LLANIDAN. A village situated upon the Menai Straits. The church was erected A. D. 616, and belonged, at one period, to the convent of Beddgelert, the fate of which house it shared in 1535. Edmund Downham and Peter Ashton obtained a grant of its possessions from Queen Elizabeth, but made over the same, in 1605, to Richard Prytherch, of Myfyrian, whose daughter married a Llwyd of Llugwy. The estates of this last family were purchased by the Earl of Uxbridge, who bequeathed them to his nephew, Sir William Irby, afterwards Lord Boston. Incorporated with the church wall, may be seen the famous Maen Mordhwyd, or stone of the thigh, which Giraldus mentions as possessing a locomotive property. Hugh Lupus resolved to subdue this unnatural quality by chaining it to a stone of greater weight, and casting both into the sea; but tradition asserts, that it returned to its former place, and now, at last, rests tranquil in this wall. The Romans having crossed the Menai at this place, under the conduct of Suetonius Paulinus, slew an incredible number of the islanders on a spot called Maes Mawr Gad. In the year 67, the Druids having recovered from this shock, resumed their authority, and retained it until the year 76, when the Romans, headed by Agricola, again crossed the Menai, and landing at a place called Pont-yr-Yscraphic (the Bridge of Skiffs,) a second time massacred the assembled Druids and their followers in cold blood. The fields of slaughter are known at the present day by the appellation of Llanailywynon and Bryn Lader. Tre'r Dryw is supposed to have been a dwelling-place of an arch druid, and some curious remains may be seen there. Bryn Gwyn (the Royal Tribunal), is a circular hollow, 180 feet in diameter, encompassed by a mound of earth and stones. Near this was one of the Gorseddau, or conical heaps of stone, on the summit of which the Druid sat while he delivered instruction to the people. The eminent antiquary, Henry Rowlands, was vicar of Llanidan, and is said never to have enjoyed any other literary advantages than what he discovered in his native isle. It is certain that he never travelled further than Shrewsbury from the land of his birth. He died A. D. 1723, and was interred in the church of Llanedwen. Llanidan Hall, the seat of Lord Boston, is finely situated by an arm of the sea, and commands some very fine prospects.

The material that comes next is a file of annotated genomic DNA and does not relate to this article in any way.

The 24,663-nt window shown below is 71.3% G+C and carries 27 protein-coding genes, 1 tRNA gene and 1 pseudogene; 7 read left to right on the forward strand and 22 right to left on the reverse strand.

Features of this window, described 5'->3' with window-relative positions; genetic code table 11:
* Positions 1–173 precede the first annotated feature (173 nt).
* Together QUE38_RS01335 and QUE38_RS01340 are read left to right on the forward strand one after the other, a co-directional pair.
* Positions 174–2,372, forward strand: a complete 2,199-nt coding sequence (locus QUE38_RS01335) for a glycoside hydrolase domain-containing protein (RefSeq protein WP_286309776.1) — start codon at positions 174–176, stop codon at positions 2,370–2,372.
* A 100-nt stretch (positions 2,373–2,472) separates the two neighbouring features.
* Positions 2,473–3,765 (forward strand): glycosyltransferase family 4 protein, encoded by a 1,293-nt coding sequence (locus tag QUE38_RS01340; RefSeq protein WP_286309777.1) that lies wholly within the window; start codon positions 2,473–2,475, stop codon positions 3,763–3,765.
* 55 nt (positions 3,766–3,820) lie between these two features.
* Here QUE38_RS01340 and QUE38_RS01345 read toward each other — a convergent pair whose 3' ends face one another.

Source: page 1073 of Tallis's Topographical Dictionary of England and Wales, published 1860.